“What Form It Will Take” by Roxana Robinson
I start out with a particular moment that I find troubling, or compelling, or devastating. Sometimes it’s a moment that I’ve been part of; sometimes it’s something that I’ve watched happen; sometimes it’s something I’ve heard about. That moment itself is always drawn from life; it’s always a moment that I find deeply disturbing. If it’s powerful enough, then I need to write about it.
My task then is to write a narrative that will make that moment become as powerful for you, the reader, as it was for me, the writer. I must describe a landscape, introduce characters, and create the action as it unfolds, but all of this is directed toward the creation of that last vivid moment—difficult and breathtaking—that I found so compelling.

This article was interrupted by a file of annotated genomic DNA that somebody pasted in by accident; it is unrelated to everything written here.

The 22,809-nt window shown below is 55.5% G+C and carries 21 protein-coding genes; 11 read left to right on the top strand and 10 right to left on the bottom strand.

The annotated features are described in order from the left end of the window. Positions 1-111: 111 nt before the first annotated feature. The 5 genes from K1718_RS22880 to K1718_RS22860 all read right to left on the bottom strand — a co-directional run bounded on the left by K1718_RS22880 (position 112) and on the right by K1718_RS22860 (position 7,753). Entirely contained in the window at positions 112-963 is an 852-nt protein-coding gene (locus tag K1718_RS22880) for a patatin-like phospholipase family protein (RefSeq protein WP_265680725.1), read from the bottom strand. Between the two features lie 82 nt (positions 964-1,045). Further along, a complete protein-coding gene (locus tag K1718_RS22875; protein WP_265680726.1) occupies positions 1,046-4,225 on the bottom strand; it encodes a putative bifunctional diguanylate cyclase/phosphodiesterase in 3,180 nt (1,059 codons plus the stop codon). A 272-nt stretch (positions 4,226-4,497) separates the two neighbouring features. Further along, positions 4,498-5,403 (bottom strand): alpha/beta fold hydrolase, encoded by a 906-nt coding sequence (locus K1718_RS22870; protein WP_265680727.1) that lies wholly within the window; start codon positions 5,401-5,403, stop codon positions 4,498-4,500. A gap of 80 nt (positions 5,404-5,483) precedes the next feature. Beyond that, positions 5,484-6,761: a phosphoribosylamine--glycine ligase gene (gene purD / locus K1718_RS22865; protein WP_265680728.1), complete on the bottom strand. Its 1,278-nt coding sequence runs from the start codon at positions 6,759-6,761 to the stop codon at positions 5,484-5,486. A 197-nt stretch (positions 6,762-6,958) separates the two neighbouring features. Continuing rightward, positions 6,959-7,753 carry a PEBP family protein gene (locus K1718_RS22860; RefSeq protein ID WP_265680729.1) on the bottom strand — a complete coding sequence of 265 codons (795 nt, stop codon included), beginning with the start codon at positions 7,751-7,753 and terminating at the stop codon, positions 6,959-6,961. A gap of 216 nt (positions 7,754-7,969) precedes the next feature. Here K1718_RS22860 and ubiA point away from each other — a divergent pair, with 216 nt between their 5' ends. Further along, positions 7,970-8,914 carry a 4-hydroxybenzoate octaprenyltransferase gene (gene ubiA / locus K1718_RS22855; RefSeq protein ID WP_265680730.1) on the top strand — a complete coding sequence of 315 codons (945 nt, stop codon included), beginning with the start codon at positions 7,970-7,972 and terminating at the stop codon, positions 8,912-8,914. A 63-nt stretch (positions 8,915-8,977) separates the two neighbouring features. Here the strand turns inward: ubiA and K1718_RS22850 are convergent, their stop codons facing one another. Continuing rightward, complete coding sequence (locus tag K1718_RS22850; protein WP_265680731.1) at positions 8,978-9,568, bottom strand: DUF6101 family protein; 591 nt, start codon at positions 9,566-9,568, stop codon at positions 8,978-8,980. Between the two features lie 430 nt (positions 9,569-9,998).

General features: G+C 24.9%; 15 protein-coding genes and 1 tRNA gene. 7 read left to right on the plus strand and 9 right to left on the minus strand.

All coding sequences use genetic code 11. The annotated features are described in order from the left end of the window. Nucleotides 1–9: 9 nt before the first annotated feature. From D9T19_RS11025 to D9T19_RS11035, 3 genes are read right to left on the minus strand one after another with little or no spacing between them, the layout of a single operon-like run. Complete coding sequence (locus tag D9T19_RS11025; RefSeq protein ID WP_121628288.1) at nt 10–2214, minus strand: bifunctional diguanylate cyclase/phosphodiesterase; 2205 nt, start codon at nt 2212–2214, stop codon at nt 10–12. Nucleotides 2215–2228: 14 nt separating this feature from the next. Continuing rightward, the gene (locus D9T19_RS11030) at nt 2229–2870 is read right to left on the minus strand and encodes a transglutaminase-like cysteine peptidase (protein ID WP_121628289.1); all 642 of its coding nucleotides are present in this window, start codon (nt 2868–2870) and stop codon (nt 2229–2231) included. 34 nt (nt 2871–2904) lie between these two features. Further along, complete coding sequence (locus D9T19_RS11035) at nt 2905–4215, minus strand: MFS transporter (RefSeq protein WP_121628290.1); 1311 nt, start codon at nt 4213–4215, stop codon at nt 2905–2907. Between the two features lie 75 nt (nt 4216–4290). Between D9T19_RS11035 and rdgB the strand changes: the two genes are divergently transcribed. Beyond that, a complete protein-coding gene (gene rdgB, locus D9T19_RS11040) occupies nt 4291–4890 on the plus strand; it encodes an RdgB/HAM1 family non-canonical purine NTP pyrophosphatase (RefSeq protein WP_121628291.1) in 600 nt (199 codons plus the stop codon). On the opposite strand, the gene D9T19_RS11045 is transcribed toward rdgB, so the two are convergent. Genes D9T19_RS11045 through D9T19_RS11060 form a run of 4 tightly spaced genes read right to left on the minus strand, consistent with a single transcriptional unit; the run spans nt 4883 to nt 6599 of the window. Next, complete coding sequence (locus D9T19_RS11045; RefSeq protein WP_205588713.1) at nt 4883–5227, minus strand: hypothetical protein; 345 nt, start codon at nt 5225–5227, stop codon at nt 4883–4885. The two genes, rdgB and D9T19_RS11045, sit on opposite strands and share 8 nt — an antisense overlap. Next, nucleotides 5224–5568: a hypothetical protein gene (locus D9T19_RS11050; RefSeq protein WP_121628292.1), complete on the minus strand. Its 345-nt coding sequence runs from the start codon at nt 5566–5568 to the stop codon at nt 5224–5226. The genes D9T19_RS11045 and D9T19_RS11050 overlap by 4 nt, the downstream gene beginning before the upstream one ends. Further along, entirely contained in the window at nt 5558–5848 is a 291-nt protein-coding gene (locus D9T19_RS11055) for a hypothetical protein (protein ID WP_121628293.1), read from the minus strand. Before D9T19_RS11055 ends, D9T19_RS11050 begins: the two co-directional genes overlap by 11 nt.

This is often how it starts for me as well. Not always, but often.
It’s like the eye of a storm. Everything else can swirl around in chaos — characters, setting, plot points, language. It can all be thrown about, changed, destroyed. But what’s at the center, that emotional core, that’s where you as the writer have to stand and stay and make your home. That’s where you have to bring the reader. Into the heart of it all.